November 3, 2009
The HSUS Offers Reward in Pa. Dog Shootings
The Humane Society of the United States is offering a reward of up to $2,500 for information leading to the identification, arrest and conviction of the person or persons responsible for the execution-style shooting of two dogs in Pennsbury Township, Pa.
News reports give the following account: On Oct. 25, Luna and Emma, two German short-haired pointer mixes, were reported missing from their home in Pennsbury Township. A few hours later, a woman walking along railroad tracks spotted the two dogs, shot execution style, lying tail to tail along the tracks. The Chester County SPCA is investigating a lead that a late-model, maroon Ford F-150 was seen in the area around the time the dogs went missing.
Getting the serious attention of law enforcement, prosecutors and the community in cases involving allegations of cruelty to animals is an essential step in protecting the community. The connection between animal cruelty and human violence is well documented. Studies show a correlation between animal cruelty and all manner of other crimes, from narcotics and firearms violations to battery and sexual assault.
"Anyone who is capable of committing cruelty to animals can be dangerous to people," said Sarah Speed, The HSUS' Pennsylvania state director. "Americans have no tolerance for violence against the creatures who share our world."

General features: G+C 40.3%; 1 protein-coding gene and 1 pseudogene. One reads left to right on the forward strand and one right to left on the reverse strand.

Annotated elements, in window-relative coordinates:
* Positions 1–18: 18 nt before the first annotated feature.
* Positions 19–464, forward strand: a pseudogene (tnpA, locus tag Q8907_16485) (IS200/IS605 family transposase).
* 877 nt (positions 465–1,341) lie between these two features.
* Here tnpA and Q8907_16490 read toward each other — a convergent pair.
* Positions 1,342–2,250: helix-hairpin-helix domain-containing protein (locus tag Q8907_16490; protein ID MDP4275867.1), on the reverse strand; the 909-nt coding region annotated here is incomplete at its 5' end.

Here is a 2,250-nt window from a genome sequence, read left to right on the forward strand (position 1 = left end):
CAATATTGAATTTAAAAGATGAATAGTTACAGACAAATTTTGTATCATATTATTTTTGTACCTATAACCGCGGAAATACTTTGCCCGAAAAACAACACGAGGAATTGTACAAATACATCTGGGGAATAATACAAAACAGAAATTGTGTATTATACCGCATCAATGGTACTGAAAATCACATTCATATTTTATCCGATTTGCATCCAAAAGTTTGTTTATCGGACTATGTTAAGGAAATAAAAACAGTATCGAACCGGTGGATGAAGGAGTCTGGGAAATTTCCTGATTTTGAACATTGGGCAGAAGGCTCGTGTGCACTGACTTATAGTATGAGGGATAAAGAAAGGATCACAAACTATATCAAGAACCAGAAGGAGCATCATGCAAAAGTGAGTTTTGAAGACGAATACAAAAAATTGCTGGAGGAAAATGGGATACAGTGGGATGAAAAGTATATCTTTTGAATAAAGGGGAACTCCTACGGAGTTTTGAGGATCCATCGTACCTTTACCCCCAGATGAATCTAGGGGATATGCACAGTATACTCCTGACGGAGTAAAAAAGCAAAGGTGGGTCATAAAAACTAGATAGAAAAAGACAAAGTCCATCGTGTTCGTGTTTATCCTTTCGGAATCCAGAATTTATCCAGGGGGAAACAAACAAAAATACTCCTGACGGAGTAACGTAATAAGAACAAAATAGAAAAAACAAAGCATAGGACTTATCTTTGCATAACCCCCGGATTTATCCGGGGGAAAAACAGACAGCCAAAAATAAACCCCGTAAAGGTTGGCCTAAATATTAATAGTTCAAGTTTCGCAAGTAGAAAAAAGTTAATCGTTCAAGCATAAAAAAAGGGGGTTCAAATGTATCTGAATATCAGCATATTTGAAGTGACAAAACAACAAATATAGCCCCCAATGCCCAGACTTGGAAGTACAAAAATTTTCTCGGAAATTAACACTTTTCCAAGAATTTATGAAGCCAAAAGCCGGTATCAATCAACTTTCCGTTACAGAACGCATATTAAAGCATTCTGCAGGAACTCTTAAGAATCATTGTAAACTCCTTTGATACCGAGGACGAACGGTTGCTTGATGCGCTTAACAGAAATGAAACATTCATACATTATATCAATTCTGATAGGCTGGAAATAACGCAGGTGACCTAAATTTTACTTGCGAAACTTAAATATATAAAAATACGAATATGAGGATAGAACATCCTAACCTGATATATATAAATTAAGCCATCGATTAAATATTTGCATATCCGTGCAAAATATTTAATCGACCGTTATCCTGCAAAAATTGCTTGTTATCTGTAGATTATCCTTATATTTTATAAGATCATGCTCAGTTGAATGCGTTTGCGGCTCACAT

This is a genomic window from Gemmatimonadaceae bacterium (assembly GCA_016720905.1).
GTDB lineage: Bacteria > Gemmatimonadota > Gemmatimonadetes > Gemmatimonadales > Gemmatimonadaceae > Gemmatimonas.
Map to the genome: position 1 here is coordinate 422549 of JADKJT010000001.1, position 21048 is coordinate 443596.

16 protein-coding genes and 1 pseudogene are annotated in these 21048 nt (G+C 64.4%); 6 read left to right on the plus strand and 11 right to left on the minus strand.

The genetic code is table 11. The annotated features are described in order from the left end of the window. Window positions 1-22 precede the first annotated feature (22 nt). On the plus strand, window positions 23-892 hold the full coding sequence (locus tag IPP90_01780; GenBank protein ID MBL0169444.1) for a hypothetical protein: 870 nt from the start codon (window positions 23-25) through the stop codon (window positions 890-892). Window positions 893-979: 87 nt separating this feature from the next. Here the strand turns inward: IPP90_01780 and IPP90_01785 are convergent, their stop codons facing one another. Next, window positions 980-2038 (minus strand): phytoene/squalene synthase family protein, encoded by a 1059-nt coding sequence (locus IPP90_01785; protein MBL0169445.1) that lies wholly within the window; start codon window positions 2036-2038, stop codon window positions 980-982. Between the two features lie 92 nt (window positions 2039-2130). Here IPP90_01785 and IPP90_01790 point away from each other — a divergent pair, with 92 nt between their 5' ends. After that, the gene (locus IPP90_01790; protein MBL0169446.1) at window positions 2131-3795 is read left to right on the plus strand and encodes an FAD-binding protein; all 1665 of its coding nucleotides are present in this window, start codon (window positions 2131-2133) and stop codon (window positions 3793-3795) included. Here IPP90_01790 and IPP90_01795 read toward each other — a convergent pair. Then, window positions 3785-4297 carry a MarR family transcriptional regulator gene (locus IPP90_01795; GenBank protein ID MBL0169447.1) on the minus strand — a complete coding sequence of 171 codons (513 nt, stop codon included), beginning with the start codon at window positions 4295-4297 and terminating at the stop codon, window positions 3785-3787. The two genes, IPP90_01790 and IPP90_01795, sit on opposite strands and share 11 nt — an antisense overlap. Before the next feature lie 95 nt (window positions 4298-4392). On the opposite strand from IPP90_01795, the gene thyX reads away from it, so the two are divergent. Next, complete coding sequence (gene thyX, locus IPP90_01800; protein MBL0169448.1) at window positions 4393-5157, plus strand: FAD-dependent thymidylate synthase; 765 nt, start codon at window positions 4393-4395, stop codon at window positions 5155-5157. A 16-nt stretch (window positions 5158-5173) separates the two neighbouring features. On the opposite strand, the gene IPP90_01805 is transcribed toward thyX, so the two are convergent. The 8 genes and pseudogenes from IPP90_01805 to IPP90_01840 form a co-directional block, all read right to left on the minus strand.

The Chester County SPCA is investigating. Anyone with information about the case is asked to call 610-692-6113.
The HSUS Animal Cruelty Campaign raises public awareness and educates communities about the connection between animal cruelty and human violence while providing a variety of resources to law enforcement agencies, social work professionals, educators, legislators and families. The HSUS offers rewards in animal cruelty cases across the country and works to strengthen laws against animal cruelty. To see our journalists' animal cruelty resource guide, which includes information on statistics, trends, laws and animal cruelty categories, go to: humanesociety.org/crueltyresources.
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The Humane Society of the United States is the nation's largest animal protection organization — backed by 11 million Americans, or one of every 28. For more than a half-century, The HSUS has been fighting for the protection of all animals through advocacy, education and hands-on programs. Celebrating animals and confronting cruelty — On the web at humanesociety.org.